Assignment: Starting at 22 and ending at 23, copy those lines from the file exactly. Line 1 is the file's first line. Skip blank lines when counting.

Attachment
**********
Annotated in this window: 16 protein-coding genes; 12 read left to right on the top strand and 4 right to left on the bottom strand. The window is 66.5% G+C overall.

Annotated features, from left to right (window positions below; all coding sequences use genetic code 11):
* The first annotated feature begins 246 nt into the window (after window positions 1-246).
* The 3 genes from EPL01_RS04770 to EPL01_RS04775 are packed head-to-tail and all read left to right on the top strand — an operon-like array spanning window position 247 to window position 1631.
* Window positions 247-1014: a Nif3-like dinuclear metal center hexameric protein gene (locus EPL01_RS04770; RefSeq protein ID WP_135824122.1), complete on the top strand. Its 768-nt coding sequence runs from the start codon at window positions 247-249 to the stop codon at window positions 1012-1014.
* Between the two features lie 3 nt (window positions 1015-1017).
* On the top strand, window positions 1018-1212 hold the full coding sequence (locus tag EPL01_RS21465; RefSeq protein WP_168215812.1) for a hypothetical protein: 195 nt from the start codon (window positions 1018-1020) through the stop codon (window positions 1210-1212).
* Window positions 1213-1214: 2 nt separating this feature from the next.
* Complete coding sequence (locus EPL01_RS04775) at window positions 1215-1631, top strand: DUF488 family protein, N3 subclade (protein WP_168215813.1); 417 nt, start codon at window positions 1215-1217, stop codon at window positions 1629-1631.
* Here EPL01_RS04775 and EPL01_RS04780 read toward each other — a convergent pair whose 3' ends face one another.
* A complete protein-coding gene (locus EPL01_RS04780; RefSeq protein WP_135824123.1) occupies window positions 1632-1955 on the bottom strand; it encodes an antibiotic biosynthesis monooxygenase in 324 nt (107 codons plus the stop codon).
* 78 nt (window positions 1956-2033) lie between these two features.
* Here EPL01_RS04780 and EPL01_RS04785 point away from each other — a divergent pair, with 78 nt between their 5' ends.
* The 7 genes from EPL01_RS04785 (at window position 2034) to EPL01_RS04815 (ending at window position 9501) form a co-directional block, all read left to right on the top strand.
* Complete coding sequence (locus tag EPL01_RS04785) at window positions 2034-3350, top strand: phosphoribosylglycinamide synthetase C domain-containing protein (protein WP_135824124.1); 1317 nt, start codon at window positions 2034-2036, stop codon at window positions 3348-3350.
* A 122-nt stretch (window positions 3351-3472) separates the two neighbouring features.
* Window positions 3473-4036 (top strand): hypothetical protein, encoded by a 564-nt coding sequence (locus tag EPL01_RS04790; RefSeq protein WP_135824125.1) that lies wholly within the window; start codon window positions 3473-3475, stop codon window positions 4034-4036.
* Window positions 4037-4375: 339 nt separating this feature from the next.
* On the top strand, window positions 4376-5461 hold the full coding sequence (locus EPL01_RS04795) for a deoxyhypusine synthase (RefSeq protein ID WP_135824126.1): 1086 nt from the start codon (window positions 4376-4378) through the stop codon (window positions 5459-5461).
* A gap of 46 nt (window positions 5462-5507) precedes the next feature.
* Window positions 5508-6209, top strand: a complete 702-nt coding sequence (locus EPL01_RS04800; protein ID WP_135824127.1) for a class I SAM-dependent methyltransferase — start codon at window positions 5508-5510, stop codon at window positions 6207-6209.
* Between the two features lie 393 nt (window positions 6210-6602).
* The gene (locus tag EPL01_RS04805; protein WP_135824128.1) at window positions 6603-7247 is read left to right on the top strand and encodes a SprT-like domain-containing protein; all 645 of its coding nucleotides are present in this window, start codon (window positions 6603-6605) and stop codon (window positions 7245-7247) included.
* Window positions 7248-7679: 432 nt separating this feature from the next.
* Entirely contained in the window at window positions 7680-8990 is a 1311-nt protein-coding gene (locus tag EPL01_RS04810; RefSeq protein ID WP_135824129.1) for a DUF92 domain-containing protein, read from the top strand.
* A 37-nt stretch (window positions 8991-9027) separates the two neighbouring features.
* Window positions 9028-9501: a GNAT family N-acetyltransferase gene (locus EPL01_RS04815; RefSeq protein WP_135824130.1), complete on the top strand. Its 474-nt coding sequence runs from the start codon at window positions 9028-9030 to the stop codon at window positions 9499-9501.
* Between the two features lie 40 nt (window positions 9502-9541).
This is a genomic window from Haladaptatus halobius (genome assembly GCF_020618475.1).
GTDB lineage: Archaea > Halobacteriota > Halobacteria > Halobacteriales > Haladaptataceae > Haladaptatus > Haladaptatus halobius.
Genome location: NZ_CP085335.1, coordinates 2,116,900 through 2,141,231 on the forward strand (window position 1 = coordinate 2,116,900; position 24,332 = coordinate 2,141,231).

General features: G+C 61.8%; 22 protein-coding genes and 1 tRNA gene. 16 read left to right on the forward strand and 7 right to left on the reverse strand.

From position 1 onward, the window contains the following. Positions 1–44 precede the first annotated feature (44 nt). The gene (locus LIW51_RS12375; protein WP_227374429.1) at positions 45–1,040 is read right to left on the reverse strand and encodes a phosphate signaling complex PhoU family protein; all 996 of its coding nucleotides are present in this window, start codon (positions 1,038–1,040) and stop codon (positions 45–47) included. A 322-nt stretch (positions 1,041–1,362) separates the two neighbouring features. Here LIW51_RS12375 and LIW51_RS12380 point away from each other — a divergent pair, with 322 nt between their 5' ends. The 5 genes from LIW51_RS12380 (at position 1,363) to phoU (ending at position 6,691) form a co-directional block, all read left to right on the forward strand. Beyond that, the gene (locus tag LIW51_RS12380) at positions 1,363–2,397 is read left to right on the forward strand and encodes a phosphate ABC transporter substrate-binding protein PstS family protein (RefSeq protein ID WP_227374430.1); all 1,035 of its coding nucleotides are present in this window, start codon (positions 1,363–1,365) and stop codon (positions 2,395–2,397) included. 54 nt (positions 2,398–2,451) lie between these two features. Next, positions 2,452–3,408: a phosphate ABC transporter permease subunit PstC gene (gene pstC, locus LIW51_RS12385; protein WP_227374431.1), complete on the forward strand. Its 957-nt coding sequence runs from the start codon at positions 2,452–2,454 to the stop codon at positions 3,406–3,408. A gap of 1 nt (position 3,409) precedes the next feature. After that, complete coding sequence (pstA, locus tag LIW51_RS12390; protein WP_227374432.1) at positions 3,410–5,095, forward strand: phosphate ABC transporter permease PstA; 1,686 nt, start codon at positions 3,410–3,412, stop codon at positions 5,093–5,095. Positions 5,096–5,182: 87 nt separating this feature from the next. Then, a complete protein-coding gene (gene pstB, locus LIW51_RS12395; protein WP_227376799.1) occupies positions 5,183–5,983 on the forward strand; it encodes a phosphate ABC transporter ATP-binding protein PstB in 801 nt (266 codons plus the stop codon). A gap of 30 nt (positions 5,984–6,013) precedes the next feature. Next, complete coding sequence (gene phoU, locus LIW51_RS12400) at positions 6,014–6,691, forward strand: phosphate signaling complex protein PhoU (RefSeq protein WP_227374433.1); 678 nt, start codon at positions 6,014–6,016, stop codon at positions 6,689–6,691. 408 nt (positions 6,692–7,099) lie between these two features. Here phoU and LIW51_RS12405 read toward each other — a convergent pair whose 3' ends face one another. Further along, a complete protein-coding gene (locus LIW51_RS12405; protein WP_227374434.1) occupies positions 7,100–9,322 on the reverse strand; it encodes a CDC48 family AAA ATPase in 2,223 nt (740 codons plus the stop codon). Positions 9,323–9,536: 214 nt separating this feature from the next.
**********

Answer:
* Between the two features lie 393 nt (window positions 6210-6602).
* The gene (locus tag EPL01_RS04805; protein WP_135824128.1) at window positions 6603-7247 is read left to right on the top strand and encodes a SprT-like domain-containing protein; all 645 of its coding nucleotides are present in this window, start codon (window positions 6603-6605) and stop codon (window positions 7245-7247) included.